Wednesday, October 16, 2002

if I tell you i'll have to kill you: fighting the DMCA

The DMCA being the Digital Millennium Copyright Act. No, it is not a federal provision to protect people from inane boy bands and their facetiously titled albums of vacuous music. What the DMCA does is label the act of "circumventing" copyright protection systems as a crime. Since this largely corporate-backed, the anti-populist implications of the act are evident to the general public. They are immediately hilarious fodder for black comedy, but on closer examination you will find myriad issues to debate and ponder as well as challenge. Especially in the United States (aka the land of the 'free'). I just caught a post on slashdot about an article in The Register about a new RedHat kernel patch that cannot be explained to U.S. citizens or others in the U.S. because of DMCA restrictions. The "illegal" explanation is hosted at, a site created specifically to deal with these DMCA issues.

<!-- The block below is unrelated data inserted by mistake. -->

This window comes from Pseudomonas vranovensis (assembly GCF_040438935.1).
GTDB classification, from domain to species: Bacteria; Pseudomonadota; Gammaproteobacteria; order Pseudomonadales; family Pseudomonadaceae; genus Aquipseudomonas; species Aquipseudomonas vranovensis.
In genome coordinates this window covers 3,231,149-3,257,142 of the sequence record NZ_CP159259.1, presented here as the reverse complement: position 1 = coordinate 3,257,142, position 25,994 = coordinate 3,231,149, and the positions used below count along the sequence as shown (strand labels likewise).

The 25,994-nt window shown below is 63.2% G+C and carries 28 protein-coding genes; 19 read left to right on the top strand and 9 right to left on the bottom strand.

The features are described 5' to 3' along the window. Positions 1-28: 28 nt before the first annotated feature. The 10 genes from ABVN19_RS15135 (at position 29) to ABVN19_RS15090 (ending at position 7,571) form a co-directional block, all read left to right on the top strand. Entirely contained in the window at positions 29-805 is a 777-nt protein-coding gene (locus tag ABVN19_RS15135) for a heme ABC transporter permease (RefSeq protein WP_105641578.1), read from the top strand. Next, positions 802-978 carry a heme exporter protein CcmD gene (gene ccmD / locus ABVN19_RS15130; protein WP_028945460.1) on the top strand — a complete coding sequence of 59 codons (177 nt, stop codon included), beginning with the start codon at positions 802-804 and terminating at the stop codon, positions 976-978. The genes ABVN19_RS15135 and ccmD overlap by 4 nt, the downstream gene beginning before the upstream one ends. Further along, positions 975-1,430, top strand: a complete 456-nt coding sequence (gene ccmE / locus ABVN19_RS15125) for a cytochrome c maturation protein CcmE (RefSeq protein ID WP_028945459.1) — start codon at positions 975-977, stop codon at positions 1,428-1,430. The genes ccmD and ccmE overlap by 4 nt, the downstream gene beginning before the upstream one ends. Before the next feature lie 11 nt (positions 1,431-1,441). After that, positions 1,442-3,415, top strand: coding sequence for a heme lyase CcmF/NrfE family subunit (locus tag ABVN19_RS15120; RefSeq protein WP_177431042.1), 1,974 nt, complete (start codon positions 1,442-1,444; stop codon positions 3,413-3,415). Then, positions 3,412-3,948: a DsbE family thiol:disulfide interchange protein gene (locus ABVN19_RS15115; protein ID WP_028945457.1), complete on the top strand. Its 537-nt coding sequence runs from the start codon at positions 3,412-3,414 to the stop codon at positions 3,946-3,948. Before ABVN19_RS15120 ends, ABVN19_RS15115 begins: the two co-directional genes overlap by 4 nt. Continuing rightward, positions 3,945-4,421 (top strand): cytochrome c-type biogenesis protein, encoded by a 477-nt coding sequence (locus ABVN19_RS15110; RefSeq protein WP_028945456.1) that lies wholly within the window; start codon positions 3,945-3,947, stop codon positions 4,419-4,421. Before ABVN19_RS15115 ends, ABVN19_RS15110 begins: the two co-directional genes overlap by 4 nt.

If the suits think the DMCA is the right way, they need to think again. Any good intentions behind the act are clearly overshadowed by the far-reaching consequences of its dictates. I just ran a DMCA search on Google and interestingly enough the first link on the results page is to the Anti-DMCA website. Apparently, a lot of people and webpages seem to agree that the DMCA is evil. Remember Dmitri Sklyarov?

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